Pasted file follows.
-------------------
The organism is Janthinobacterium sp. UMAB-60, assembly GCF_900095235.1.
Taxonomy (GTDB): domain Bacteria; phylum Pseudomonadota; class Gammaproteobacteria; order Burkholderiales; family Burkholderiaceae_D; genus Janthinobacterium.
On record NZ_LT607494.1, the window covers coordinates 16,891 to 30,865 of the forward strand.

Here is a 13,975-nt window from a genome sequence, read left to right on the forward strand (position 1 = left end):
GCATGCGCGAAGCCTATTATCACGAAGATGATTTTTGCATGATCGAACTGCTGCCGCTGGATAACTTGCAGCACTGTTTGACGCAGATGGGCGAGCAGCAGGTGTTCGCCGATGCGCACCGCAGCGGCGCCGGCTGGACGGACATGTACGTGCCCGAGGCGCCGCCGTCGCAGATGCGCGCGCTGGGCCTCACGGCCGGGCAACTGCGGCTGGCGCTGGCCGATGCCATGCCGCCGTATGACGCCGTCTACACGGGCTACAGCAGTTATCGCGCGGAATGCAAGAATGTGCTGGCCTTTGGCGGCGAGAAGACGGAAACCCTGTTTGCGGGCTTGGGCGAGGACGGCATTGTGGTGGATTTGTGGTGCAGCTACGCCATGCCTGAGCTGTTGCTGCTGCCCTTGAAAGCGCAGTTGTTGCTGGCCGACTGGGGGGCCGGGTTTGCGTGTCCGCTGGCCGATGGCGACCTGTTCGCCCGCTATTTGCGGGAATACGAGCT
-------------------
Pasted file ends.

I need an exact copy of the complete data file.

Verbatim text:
The organism is Janthinobacterium sp. UMAB-60, assembly GCF_900095235.1.
Taxonomy (GTDB): domain Bacteria; phylum Pseudomonadota; class Gammaproteobacteria; order Burkholderiales; family Burkholderiaceae_D; genus Janthinobacterium.
On record NZ_LT607494.1, the window covers coordinates 16,891 to 30,865 of the forward strand.

Here is a 13,975-nt window from a genome sequence, read left to right on the forward strand (position 1 = left end):
GCATGCGCGAAGCCTATTATCACGAAGATGATTTTTGCATGATCGAACTGCTGCCGCTGGATAACTTGCAGCACTGTTTGACGCAGATGGGCGAGCAGCAGGTGTTCGCCGATGCGCACCGCAGCGGCGCCGGCTGGACGGACATGTACGTGCCCGAGGCGCCGCCGTCGCAGATGCGCGCGCTGGGCCTCACGGCCGGGCAACTGCGGCTGGCGCTGGCCGATGCCATGCCGCCGTATGACGCCGTCTACACGGGCTACAGCAGTTATCGCGCGGAATGCAAGAATGTGCTGGCCTTTGGCGGCGAGAAGACGGAAACCCTGTTTGCGGGCTTGGGCGAGGACGGCATTGTGGTGGATTTGTGGTGCAGCTACGCCATGCCTGAGCTGTTGCTGCTGCCCTTGAAAGCGCAGTTGTTGCTGGCCGACTGGGGGGCCGGGTTTGCGTGTCCGCTGGCCGATGGCGACCTGTTCGCCCGCTATTTGCGGGAATACGAGCT